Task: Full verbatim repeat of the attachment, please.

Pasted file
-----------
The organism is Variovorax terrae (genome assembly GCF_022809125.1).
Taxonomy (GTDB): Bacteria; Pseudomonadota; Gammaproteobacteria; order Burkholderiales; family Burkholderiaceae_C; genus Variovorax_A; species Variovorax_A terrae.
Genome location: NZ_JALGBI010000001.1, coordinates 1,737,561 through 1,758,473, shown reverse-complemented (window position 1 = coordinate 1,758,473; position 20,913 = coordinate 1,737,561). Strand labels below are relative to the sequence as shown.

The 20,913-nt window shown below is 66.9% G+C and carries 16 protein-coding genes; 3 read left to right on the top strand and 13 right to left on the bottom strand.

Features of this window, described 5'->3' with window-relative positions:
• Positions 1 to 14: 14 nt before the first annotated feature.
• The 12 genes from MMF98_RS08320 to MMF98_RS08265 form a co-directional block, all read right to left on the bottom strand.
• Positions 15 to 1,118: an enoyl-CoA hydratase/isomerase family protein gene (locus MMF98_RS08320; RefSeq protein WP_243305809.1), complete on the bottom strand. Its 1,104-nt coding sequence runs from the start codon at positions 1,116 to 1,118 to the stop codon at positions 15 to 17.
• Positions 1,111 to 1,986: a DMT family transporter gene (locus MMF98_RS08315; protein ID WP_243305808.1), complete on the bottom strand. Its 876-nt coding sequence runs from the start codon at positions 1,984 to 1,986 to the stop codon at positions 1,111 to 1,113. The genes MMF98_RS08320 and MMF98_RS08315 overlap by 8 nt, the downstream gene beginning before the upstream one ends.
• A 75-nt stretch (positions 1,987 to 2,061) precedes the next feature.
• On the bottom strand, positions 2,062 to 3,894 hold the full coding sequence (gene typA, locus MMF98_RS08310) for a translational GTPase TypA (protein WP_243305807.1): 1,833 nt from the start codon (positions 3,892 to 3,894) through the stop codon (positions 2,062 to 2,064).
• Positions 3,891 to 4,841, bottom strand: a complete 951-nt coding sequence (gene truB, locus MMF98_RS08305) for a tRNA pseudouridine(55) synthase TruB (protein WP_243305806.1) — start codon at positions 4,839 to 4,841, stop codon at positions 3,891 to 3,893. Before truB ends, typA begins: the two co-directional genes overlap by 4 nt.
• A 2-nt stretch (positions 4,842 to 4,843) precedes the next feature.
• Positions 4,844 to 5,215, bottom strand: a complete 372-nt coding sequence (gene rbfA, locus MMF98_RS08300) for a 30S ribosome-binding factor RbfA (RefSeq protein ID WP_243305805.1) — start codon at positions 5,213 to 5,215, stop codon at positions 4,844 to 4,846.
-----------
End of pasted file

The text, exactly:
The organism is Variovorax terrae (genome assembly GCF_022809125.1).
Taxonomy (GTDB): Bacteria; Pseudomonadota; Gammaproteobacteria; order Burkholderiales; family Burkholderiaceae_C; genus Variovorax_A; species Variovorax_A terrae.
Genome location: NZ_JALGBI010000001.1, coordinates 1,737,561 through 1,758,473, shown reverse-complemented (window position 1 = coordinate 1,758,473; position 20,913 = coordinate 1,737,561). Strand labels below are relative to the sequence as shown.

The 20,913-nt window shown below is 66.9% G+C and carries 16 protein-coding genes; 3 read left to right on the top strand and 13 right to left on the bottom strand.

Features of this window, described 5'->3' with window-relative positions:
• Positions 1 to 14: 14 nt before the first annotated feature.
• The 12 genes from MMF98_RS08320 to MMF98_RS08265 form a co-directional block, all read right to left on the bottom strand.
• Positions 15 to 1,118: an enoyl-CoA hydratase/isomerase family protein gene (locus MMF98_RS08320; RefSeq protein WP_243305809.1), complete on the bottom strand. Its 1,104-nt coding sequence runs from the start codon at positions 1,116 to 1,118 to the stop codon at positions 15 to 17.
• Positions 1,111 to 1,986: a DMT family transporter gene (locus MMF98_RS08315; protein ID WP_243305808.1), complete on the bottom strand. Its 876-nt coding sequence runs from the start codon at positions 1,984 to 1,986 to the stop codon at positions 1,111 to 1,113. The genes MMF98_RS08320 and MMF98_RS08315 overlap by 8 nt, the downstream gene beginning before the upstream one ends.
• A 75-nt stretch (positions 1,987 to 2,061) precedes the next feature.
• On the bottom strand, positions 2,062 to 3,894 hold the full coding sequence (gene typA, locus MMF98_RS08310) for a translational GTPase TypA (protein WP_243305807.1): 1,833 nt from the start codon (positions 3,892 to 3,894) through the stop codon (positions 2,062 to 2,064).
• Positions 3,891 to 4,841, bottom strand: a complete 951-nt coding sequence (gene truB, locus MMF98_RS08305) for a tRNA pseudouridine(55) synthase TruB (protein WP_243305806.1) — start codon at positions 4,839 to 4,841, stop codon at positions 3,891 to 3,893. Before truB ends, typA begins: the two co-directional genes overlap by 4 nt.
• A 2-nt stretch (positions 4,842 to 4,843) precedes the next feature.
• Positions 4,844 to 5,215, bottom strand: a complete 372-nt coding sequence (gene rbfA, locus MMF98_RS08300) for a 30S ribosome-binding factor RbfA (RefSeq protein ID WP_243305805.1) — start codon at positions 5,213 to 5,215, stop codon at positions 4,844 to 4,846.